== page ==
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Re: P1: Content-Length SHOULD be sent

From: Willy Tarreau <w@1wt.eu>
Date: Tue, 4 Dec 2012 22:30:44 +0100
To: Zhong Yu <zhong.j.yu@gmail.com>
Cc: Mark Nottingham <mnot@mnot.net>, Martin Thomson <martin.thomson@gmail.com>, "Roy T. Fielding" <fielding@gbiv.com>, HTTP Working Group <ietf-http-wg@w3.org>
Message-ID: <20121204213044.GA11107@1wt.eu>
On Tue, Dec 04, 2012 at 12:32:04PM -0600, Zhong Yu wrote:
> On Tue, Dec 4, 2012 at 10:45 AM, Willy Tarreau <w@1wt.eu> wrote:
> > On Tue, Dec 04, 2012 at 09:42:47AM -0600, Zhong Yu wrote:
> >> Yes a GET request can contain Content-Length, but people don't really
> >> do that. Based on that observation, a server may reject any GET with
> >> Content-Length, reasoning that it's simpler to program, and it won't
> >> lose any legitimate requests.
> >>
> >> However the proposed change may encourage new programmers to add
> >> Content-Length:0 to GET requests. (Actually it seems to be the sole
> >> motivation for the change)
> >
> > As I said, I don't think it encourages this due to the paragraph above
> > explicitly saying that requests without body don't need to send a c-l.
> > But maybe this could be reinforced in the text, I don't know.
> >
> >> This change will disturb the existing practices, without adding any value.
> >>
> >> (My real problem with the change is the semantics. A server API may
> >> want to distinguish between a request with an empty entity body and a
> >> request without an entity. Previously this can be done uniformly for
> >> requests, per RFC2616.)
> >
> > This distinction -if it exists at all- cannot be made based on the presence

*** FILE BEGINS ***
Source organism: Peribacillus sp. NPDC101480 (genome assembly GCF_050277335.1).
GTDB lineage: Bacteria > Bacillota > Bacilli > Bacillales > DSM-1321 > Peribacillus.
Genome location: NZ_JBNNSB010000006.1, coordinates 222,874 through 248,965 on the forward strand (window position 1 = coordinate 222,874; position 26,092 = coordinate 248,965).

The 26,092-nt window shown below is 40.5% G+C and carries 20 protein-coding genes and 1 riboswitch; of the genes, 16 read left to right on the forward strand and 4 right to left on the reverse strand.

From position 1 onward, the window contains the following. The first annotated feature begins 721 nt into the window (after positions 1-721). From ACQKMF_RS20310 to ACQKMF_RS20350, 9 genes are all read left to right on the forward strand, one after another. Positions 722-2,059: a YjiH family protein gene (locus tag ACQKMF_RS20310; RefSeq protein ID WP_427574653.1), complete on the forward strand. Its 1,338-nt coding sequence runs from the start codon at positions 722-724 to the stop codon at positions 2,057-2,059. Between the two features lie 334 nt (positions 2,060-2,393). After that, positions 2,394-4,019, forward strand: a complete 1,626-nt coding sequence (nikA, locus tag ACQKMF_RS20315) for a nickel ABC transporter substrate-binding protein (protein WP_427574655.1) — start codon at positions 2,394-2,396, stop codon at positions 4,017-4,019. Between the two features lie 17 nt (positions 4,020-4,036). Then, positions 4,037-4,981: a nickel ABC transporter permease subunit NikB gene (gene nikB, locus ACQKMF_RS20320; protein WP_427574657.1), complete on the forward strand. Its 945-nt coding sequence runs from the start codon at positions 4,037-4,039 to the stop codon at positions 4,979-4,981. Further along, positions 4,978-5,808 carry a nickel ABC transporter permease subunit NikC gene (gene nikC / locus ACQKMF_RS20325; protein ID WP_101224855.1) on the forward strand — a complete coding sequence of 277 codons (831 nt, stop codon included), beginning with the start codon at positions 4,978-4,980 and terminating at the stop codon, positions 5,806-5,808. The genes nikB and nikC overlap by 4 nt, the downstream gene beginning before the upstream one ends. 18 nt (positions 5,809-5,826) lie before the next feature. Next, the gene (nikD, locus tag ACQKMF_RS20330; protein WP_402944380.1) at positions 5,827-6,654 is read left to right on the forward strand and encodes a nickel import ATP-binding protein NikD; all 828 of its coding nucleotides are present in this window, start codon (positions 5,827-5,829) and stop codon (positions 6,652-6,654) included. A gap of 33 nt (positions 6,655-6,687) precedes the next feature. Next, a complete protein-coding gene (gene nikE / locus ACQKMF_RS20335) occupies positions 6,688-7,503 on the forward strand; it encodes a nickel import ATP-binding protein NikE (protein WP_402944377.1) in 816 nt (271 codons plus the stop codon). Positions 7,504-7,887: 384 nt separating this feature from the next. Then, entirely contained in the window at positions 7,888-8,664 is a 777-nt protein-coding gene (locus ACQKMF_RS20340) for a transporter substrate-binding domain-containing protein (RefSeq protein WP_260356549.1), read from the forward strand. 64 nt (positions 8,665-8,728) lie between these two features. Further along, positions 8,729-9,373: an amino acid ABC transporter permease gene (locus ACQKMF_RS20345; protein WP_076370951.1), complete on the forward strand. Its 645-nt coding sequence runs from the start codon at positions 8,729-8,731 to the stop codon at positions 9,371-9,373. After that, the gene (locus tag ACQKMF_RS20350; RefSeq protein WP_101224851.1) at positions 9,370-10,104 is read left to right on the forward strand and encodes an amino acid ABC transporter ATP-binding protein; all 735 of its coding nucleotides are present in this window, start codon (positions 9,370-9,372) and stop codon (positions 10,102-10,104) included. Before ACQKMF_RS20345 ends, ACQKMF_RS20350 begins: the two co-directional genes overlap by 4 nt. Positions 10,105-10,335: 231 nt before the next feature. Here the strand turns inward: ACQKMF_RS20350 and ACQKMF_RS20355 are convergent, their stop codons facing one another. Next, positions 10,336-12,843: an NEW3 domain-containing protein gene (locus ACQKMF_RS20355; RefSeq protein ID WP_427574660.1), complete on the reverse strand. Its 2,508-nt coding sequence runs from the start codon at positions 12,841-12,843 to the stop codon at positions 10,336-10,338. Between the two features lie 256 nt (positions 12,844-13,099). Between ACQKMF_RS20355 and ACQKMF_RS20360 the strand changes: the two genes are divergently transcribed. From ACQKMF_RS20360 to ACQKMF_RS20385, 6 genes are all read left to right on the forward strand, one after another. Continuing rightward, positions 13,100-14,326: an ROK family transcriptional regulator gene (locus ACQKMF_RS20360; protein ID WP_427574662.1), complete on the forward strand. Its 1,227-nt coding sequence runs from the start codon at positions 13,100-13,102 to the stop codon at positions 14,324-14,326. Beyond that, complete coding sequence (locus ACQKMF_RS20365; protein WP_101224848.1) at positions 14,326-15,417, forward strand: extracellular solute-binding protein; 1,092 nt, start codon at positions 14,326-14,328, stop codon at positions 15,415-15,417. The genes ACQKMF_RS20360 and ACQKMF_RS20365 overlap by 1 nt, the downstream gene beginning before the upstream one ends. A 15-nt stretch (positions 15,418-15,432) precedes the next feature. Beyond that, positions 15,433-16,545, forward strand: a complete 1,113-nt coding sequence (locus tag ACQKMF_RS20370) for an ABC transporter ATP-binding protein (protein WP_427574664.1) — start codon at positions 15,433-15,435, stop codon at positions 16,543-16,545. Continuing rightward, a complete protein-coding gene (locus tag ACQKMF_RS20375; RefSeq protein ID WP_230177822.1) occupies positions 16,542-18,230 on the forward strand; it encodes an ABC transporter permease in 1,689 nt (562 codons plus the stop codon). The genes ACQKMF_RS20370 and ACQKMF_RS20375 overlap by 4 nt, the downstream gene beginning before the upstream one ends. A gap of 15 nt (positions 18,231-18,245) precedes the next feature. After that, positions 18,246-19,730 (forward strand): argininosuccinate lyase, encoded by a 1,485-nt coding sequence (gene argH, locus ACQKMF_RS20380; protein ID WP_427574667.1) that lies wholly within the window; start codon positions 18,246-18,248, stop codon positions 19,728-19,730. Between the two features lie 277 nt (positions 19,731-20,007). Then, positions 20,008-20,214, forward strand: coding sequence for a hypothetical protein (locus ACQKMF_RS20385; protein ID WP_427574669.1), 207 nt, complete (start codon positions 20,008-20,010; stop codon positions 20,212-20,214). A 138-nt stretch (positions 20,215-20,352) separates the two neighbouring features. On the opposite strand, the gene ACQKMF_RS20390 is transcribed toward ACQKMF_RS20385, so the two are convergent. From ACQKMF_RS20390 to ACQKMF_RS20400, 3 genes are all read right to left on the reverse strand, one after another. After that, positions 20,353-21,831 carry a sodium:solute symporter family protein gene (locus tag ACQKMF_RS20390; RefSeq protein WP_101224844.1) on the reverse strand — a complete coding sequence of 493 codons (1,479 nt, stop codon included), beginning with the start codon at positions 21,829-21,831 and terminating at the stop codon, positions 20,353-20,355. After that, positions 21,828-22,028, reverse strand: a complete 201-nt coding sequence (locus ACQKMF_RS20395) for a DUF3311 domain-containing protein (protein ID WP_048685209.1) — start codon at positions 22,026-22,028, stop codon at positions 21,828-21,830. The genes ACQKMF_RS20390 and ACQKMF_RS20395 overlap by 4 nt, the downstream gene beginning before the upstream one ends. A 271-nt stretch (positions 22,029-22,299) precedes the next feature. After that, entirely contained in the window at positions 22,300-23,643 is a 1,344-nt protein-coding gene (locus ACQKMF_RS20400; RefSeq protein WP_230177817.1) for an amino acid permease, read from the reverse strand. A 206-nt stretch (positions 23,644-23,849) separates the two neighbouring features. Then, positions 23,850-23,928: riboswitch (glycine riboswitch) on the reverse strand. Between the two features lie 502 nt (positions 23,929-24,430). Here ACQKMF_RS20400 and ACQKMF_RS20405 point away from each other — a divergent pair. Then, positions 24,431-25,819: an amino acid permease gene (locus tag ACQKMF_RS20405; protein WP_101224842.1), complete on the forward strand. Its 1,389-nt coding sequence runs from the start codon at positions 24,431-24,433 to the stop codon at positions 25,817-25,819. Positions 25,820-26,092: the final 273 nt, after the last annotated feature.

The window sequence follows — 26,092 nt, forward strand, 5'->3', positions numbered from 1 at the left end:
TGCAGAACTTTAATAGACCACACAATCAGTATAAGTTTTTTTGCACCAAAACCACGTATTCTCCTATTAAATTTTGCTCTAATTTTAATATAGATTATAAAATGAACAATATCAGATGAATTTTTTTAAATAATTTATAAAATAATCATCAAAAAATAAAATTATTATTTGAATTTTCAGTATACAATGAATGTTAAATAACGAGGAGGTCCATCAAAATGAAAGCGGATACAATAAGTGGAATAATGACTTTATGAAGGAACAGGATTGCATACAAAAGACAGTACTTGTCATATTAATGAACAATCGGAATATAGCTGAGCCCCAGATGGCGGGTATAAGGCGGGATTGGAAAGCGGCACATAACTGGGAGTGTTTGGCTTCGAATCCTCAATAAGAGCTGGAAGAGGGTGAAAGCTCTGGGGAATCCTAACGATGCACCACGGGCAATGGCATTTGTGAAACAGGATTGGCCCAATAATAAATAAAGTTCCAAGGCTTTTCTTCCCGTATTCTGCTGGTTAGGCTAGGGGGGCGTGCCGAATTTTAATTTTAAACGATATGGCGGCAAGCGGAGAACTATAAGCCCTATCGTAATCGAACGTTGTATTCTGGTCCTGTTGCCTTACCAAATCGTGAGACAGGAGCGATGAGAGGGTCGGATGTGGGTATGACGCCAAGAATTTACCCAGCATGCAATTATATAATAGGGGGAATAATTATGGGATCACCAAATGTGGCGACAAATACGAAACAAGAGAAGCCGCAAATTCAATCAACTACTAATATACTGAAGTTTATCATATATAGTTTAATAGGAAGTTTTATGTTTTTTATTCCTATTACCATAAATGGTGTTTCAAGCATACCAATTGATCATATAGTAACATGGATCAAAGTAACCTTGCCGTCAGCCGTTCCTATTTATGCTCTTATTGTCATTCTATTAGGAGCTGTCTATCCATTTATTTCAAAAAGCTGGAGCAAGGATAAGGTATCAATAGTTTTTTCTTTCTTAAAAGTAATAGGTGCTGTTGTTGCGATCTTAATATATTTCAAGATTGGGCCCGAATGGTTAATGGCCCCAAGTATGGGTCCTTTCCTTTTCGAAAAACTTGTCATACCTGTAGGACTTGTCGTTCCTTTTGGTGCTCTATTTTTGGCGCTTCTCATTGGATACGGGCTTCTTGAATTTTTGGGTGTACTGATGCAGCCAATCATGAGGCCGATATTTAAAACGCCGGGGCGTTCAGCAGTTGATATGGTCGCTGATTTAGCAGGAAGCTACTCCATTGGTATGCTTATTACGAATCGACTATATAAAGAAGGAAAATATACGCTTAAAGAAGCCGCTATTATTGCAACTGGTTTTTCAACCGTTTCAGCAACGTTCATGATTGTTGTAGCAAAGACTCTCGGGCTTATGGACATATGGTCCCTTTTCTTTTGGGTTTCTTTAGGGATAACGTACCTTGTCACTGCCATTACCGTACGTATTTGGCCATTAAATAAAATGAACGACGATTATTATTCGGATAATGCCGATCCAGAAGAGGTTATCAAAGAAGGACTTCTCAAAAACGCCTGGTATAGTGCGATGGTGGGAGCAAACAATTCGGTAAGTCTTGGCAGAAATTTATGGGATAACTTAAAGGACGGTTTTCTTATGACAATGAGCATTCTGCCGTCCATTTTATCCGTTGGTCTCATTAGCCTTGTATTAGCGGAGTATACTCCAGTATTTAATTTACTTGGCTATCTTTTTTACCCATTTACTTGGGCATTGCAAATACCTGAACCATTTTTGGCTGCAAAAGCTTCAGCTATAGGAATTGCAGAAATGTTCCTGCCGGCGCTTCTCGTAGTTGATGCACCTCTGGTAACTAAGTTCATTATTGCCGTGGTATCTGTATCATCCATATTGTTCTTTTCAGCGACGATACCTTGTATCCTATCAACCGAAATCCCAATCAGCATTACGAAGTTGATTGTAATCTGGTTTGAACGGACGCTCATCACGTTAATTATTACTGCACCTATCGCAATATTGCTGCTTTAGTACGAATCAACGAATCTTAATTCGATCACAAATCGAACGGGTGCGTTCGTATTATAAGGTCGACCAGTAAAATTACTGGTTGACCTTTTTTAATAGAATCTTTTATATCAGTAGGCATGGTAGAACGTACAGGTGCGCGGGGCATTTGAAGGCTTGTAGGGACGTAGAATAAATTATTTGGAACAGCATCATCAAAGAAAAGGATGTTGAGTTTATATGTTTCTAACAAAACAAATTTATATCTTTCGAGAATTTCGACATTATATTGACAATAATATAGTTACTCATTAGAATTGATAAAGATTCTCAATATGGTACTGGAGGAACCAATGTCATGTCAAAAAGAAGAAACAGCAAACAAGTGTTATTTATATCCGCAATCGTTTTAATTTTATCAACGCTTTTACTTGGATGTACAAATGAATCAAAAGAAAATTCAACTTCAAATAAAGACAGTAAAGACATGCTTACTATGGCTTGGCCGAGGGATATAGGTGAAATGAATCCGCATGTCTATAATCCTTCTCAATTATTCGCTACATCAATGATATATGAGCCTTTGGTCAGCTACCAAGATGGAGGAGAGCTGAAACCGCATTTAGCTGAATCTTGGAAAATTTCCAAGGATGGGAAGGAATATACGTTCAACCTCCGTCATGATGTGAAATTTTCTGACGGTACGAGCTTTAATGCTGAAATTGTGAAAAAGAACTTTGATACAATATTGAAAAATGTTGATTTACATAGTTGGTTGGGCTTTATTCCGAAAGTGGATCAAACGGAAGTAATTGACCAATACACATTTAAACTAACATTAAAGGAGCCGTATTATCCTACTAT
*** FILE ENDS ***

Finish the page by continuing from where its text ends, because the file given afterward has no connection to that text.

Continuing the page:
> > of the content-length header field precisely because this one has been
> > optional for ages due to the compatibility with the close mode. My
> 
> I was referring to requests only.
> 
> > understanding has always been that no entity body is an empty body and
> > conversely.
> 
> An entity with an empty body can be non-trivial, because it can carry
> meanings in entity headers. It is different from not having an entity
> in a request.
> 
> For example, this is a legitimate request
> 
> POST /action HTTP/1.1
> Content-Type: application/x-www-form-urlencoded
> Content-Length: 0
> 
> It is a form post with 0 parameters.
> 
> This is an illegitimate request:
> 
> POST /action HTTP/1.1
> Content-Type: application/x-www-form-urlencoded
> 
> It's a POST request without a body. Most web servers probably will reject it.

OK, so then if I understand you, we have two distinct cases :

  - responses always contain a body (except 1xx, 204, 304, HEAD) no matter
    what header we have ;

  - requests generally don't contain a body unless explicitly stated
    otherwise (eg: c-l: 0, or t-e: chunked + 0CRLF).

>From a pure messaging standpoint, that makes no difference, as both allow
the message parsers to keep in sync, but for a server consuming a request,
there is a semantical difference between saying "I'm not sending a body"
and "look, this is my body, and it's empty". That makes sense.

I think that everything is summarized in this part :

   6.  If this is a request message and none of the above are true, then
       the message body length is zero (no message body is present).

It ensures that all parties get the messaging right, but it does not
necessarily consider a different behaviour for a server. It's hard to
find how to change this to avoid introducing new issues or confusion.
Maybe the following sentence could simply be appended at the end of
the existing one :

       Some servers may require a message body with certain requests (for
       example, with POST or PUT methods). When a client knows that it is
       sending a request with an empty message body, it SHOULD explicitly
       state that a message body is present and of length zero in order to
       satisfy the server's requirements.

What do you think ?

Willy
Received on Tuesday, 4 December 2012 21:31:21 GMT

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